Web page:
“I don’t like talking in front of a lot of people,”  his Mother answered.

We found a few family pictures that continue the story.

The Wills, the childless couple who adopted his Mother,  gave Norella a new name, “Corrine Joyce.”  She’s the one on the far left in the second row, in a school picture.

Despite being separated to different farms and homes, the sisters and brothers all settled in the Chicago area.  They remained close; celebrating birthdays and holidays together.  The Warfels still gather for family reunions each July.

Corrine was a bridesmaid at her sister Carol’s wedding, where she met Richard Rommel.  They fell in love, and married in 1952. Duane was six months old when she and Richard bought the house at 625 N. Hamlin Avenue in Park Ridge, Illinois.

Duane’s sister Joyce was born in 1957.  Brother Jeffrey in 1960.  Jeffrey cradles their dachshund.  Corrine loves dachshunds.

‘Norella’ moved a lot; Corrine stayed put.  She  lived at 625 for sixty years, before moving to  lovely Windsor Park.  From lonely orphan to the ‘wise woman’ of Proverbs 14:1, who ‘builds her home,’  Corrine’s greatest joy is when her family gets together.  Duane’s Mother loves her kids, grandkids and 10 great grandchildren!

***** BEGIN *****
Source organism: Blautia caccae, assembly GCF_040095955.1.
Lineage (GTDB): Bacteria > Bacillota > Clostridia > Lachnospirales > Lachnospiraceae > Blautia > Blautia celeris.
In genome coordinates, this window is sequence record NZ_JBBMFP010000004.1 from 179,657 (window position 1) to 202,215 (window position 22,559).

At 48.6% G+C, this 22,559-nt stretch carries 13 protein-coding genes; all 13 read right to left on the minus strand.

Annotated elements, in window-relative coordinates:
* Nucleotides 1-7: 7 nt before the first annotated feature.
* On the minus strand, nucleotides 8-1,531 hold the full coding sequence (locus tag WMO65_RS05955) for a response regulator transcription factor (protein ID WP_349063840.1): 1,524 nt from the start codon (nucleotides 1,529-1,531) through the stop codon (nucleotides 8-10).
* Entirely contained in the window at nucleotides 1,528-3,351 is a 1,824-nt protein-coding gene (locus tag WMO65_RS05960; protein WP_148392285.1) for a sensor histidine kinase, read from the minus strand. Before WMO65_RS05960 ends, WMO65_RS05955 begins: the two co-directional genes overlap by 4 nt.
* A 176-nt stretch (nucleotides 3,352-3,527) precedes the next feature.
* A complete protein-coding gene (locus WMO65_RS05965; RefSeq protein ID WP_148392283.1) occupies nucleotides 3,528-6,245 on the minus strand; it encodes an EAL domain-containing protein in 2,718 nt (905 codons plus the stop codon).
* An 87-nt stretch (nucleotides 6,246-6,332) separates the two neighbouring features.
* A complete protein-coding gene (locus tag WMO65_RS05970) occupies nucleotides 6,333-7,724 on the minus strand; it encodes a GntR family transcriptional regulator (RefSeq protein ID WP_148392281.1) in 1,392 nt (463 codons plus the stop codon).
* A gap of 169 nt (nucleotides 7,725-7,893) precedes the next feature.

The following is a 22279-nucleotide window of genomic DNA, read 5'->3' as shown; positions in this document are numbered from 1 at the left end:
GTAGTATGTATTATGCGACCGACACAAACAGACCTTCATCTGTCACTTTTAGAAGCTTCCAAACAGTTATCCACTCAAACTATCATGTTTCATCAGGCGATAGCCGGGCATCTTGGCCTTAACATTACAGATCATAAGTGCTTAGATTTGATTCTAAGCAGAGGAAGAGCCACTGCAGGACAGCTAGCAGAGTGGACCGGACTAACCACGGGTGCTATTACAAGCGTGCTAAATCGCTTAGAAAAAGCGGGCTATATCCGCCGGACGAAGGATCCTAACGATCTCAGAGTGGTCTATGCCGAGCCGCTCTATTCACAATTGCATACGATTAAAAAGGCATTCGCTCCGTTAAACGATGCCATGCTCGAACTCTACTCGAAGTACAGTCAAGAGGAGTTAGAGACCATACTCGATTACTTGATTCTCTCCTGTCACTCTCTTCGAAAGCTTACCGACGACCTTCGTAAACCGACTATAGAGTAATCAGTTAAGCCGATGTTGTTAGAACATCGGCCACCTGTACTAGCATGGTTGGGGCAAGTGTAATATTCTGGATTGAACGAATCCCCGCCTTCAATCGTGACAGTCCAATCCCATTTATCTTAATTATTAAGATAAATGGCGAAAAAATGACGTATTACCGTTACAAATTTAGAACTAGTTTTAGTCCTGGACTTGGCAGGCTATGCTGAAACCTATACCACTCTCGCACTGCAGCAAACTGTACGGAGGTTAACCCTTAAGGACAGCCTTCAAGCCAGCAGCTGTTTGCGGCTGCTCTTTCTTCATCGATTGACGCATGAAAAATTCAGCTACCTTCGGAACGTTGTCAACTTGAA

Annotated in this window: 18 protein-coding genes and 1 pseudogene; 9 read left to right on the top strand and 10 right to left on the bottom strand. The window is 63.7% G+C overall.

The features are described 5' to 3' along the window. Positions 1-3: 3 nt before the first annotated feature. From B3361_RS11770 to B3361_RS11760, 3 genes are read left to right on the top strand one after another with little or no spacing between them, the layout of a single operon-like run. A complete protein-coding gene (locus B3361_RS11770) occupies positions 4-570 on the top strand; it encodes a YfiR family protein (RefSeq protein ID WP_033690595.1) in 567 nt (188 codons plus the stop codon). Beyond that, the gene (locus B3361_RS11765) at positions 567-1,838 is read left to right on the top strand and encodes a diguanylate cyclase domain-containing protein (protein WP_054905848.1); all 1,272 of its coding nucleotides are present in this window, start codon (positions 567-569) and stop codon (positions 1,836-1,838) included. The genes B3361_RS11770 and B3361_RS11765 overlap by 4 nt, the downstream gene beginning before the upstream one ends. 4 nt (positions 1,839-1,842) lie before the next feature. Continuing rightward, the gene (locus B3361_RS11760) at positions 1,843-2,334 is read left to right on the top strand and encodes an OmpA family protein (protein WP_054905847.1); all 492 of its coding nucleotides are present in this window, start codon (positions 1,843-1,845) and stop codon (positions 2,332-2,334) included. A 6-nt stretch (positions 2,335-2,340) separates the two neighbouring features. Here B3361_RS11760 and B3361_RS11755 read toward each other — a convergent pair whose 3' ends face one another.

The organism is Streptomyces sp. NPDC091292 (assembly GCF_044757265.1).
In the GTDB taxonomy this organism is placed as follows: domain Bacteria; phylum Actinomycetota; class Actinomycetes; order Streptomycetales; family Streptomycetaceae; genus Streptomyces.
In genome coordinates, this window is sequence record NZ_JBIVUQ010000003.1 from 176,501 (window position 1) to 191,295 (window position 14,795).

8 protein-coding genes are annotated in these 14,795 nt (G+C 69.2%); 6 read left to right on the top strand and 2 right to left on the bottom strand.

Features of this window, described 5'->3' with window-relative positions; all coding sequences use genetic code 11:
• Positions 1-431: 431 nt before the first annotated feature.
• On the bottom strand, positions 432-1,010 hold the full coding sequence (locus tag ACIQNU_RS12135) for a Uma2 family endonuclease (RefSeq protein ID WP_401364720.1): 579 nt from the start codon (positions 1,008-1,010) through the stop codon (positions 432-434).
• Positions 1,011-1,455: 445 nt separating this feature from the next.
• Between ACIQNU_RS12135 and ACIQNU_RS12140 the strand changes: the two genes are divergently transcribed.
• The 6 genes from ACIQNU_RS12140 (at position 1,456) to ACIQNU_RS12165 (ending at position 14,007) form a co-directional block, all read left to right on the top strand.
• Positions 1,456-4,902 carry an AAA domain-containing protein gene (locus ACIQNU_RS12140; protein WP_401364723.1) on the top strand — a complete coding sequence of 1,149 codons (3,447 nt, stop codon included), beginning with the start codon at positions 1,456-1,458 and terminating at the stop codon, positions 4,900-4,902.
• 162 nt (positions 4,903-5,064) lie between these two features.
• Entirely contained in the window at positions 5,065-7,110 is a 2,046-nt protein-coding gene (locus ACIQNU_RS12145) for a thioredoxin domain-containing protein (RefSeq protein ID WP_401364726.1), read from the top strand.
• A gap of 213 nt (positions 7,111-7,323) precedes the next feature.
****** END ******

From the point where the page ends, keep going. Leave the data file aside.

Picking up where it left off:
In 2016, granddaughter Janelle and husband Erik had a baby girl.  To honor her grandmother Corrine, Janelle chose the name, “Norella.”

“Even the sparrow finds a home, and the swallow builds her nest and raises her young at a place near your altar, O LORD of Heaven’s Armies, my King and my God!”  Psalm 84:3


This Easter I arranged for a photographer to take a family portrait.  I was trying, with a picture, to battle ‘the empty nest’ feeling.   Jeff, Heather and their kids live out of town.  Mike and Elizabeth are involved in a new church plant in Tampa.  Over the last three years my Dad and Mother died.

“Traditionally, photography is supposed to capture an event that has passed…but photography brings the past into the present when you look at it.”  – photographer Julian Schnabel

Here’s a professional portrait of Duane’s family circa 1966:

We still joke about the non-professional infamous ‘pink shirt’ Mitchell family portrait of 1982: